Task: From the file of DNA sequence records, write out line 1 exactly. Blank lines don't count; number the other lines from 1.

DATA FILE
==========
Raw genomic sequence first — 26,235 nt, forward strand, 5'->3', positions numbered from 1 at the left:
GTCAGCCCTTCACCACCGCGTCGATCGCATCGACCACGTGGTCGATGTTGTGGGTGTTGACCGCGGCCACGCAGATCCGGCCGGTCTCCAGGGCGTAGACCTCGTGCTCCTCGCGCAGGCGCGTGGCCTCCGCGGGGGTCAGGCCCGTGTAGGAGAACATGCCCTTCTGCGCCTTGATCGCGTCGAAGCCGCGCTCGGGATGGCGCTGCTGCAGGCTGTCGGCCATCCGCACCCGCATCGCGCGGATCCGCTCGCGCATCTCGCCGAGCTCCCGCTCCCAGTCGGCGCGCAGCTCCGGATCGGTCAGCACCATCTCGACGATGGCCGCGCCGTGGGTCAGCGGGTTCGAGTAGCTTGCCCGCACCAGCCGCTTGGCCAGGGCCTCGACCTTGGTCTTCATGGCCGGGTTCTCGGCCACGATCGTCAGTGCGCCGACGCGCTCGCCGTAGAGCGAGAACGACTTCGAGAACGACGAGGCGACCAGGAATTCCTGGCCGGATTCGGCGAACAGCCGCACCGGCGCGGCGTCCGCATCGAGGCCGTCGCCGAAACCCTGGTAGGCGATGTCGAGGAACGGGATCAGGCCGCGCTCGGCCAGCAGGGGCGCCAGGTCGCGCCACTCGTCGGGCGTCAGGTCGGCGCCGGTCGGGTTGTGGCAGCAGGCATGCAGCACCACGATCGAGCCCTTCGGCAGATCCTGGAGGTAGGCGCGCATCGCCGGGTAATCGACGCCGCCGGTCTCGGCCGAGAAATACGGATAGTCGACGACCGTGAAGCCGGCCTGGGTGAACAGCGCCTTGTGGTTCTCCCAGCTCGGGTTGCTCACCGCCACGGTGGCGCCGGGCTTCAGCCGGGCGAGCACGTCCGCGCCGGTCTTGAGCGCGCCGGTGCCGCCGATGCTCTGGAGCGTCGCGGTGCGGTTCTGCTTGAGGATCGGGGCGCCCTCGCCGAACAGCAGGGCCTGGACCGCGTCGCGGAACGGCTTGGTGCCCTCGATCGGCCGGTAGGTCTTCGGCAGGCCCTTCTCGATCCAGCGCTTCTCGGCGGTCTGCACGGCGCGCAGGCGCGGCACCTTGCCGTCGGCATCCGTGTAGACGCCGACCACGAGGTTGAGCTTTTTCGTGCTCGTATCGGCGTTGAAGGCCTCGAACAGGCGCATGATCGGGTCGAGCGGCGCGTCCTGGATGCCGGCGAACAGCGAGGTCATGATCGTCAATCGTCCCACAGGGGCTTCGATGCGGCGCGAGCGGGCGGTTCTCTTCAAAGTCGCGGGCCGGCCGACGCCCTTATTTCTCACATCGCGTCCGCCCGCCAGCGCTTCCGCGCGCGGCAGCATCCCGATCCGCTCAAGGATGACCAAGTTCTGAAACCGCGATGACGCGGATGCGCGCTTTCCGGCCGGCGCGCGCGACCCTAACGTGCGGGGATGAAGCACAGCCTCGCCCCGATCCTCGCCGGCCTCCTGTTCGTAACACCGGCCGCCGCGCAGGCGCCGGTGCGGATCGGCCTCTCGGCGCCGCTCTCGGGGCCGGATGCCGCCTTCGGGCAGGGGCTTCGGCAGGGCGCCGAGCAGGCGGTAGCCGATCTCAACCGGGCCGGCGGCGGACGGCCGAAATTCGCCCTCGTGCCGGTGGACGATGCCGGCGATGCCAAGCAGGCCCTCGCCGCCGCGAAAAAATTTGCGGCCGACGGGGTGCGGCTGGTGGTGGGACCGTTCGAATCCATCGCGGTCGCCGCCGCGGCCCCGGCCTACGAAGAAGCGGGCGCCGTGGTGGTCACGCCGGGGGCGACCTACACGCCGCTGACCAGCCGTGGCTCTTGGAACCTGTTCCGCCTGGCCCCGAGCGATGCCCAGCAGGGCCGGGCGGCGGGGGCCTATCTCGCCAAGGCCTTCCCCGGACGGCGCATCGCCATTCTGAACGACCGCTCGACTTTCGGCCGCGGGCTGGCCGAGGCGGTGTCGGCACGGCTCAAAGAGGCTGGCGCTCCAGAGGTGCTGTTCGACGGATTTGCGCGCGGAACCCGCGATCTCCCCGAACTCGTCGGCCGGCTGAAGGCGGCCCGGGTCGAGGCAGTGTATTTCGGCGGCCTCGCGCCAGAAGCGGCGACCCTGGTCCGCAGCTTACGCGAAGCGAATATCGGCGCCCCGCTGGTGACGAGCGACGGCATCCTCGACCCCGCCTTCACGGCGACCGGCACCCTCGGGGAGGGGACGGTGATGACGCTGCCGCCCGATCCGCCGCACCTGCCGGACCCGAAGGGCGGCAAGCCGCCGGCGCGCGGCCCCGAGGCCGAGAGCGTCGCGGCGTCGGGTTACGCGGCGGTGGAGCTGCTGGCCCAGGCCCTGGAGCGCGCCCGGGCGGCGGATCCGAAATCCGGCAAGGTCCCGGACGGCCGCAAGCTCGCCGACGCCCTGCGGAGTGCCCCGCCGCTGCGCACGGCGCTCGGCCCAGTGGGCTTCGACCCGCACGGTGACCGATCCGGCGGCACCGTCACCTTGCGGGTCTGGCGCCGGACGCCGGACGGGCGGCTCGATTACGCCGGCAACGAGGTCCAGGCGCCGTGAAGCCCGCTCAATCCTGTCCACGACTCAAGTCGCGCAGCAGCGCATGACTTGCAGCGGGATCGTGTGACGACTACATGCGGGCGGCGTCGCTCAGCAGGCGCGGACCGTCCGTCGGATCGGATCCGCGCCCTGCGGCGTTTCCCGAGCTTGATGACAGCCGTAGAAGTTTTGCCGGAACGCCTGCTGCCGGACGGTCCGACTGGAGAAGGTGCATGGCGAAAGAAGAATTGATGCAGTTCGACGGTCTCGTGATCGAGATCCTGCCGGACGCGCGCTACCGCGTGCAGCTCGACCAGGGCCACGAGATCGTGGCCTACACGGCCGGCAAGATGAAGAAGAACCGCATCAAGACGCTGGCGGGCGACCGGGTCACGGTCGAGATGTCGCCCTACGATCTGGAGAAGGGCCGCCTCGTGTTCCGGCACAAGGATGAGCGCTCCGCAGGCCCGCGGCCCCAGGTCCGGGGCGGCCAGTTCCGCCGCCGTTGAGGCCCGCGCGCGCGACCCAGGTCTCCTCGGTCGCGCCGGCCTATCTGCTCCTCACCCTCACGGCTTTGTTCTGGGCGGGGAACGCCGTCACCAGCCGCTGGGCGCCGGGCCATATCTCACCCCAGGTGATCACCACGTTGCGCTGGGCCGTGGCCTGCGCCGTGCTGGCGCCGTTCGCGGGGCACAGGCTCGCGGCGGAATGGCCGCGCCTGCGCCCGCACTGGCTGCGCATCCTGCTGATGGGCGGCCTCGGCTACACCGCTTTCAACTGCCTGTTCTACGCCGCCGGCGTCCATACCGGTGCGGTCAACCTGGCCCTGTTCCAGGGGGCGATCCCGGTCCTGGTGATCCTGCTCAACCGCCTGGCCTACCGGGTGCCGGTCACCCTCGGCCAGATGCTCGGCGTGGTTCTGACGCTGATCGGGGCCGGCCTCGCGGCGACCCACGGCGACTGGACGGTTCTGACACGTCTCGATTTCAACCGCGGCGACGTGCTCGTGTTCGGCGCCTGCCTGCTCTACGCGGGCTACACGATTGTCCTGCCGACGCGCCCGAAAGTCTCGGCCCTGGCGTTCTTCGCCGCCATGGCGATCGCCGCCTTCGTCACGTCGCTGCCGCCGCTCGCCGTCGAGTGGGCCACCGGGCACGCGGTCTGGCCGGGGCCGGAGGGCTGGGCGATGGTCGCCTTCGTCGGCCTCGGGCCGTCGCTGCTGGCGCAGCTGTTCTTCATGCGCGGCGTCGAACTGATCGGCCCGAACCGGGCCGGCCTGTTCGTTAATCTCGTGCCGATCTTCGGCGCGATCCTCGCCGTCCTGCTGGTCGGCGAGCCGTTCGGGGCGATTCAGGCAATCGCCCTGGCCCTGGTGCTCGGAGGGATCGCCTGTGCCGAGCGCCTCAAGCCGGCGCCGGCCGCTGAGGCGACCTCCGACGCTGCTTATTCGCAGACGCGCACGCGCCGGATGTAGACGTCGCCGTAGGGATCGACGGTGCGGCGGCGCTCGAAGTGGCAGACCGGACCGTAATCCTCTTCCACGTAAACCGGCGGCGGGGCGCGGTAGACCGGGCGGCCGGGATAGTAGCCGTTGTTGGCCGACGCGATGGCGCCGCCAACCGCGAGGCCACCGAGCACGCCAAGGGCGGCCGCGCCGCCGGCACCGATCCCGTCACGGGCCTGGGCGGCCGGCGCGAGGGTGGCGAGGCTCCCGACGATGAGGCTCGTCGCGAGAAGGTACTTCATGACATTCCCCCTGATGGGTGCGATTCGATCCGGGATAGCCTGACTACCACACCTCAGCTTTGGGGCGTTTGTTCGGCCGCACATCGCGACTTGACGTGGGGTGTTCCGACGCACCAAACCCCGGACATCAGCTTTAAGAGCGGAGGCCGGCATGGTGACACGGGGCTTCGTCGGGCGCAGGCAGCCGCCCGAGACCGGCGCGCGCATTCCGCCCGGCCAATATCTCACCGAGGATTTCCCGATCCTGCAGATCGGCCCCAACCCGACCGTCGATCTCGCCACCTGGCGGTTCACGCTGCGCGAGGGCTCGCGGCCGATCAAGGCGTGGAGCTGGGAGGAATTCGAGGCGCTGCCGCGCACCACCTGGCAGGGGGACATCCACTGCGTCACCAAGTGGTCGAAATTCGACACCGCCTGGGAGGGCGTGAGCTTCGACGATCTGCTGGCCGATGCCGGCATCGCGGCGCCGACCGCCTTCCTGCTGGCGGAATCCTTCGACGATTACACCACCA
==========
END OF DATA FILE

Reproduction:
Raw genomic sequence first — 26,235 nt, forward strand, 5'->3', positions numbered from 1 at the left: